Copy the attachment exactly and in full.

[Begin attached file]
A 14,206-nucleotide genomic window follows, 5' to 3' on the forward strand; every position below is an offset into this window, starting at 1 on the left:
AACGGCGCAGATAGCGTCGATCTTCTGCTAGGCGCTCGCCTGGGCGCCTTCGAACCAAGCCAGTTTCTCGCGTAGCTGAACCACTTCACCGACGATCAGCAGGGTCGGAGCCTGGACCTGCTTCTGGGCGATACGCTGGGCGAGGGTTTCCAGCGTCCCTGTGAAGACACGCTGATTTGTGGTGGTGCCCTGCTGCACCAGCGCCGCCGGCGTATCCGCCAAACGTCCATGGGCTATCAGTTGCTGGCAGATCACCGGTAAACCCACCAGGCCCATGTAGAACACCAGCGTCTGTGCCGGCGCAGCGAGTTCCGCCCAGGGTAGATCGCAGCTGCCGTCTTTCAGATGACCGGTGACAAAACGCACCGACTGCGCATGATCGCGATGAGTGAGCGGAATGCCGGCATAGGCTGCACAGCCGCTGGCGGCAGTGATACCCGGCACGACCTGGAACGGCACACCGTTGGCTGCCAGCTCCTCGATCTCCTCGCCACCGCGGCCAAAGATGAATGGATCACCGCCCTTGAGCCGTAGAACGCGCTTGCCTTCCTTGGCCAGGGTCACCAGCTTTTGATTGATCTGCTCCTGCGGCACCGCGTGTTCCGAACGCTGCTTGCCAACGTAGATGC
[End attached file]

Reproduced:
A 14,206-nucleotide genomic window follows, 5' to 3' on the forward strand; every position below is an offset into this window, starting at 1 on the left:
AACGGCGCAGATAGCGTCGATCTTCTGCTAGGCGCTCGCCTGGGCGCCTTCGAACCAAGCCAGTTTCTCGCGTAGCTGAACCACTTCACCGACGATCAGCAGGGTCGGAGCCTGGACCTGCTTCTGGGCGATACGCTGGGCGAGGGTTTCCAGCGTCCCTGTGAAGACACGCTGATTTGTGGTGGTGCCCTGCTGCACCAGCGCCGCCGGCGTATCCGCCAAACGTCCATGGGCTATCAGTTGCTGGCAGATCACCGGTAAACCCACCAGGCCCATGTAGAACACCAGCGTCTGTGCCGGCGCAGCGAGTTCCGCCCAGGGTAGATCGCAGCTGCCGTCTTTCAGATGACCGGTGACAAAACGCACCGACTGCGCATGATCGCGATGAGTGAGCGGAATGCCGGCATAGGCTGCACAGCCGCTGGCGGCAGTGATACCCGGCACGACCTGGAACGGCACACCGTTGGCTGCCAGCTCCTCGATCTCCTCGCCACCGCGGCCAAAGATGAATGGATCACCGCCCTTGAGCCGTAGAACGCGCTTGCCTTCCTTGGCCAGGGTCACCAGCTTTTGATTGATCTGCTCCTGCGGCACCGCGTGTTCCGAACGCTGCTTGCCAACGTAGATGC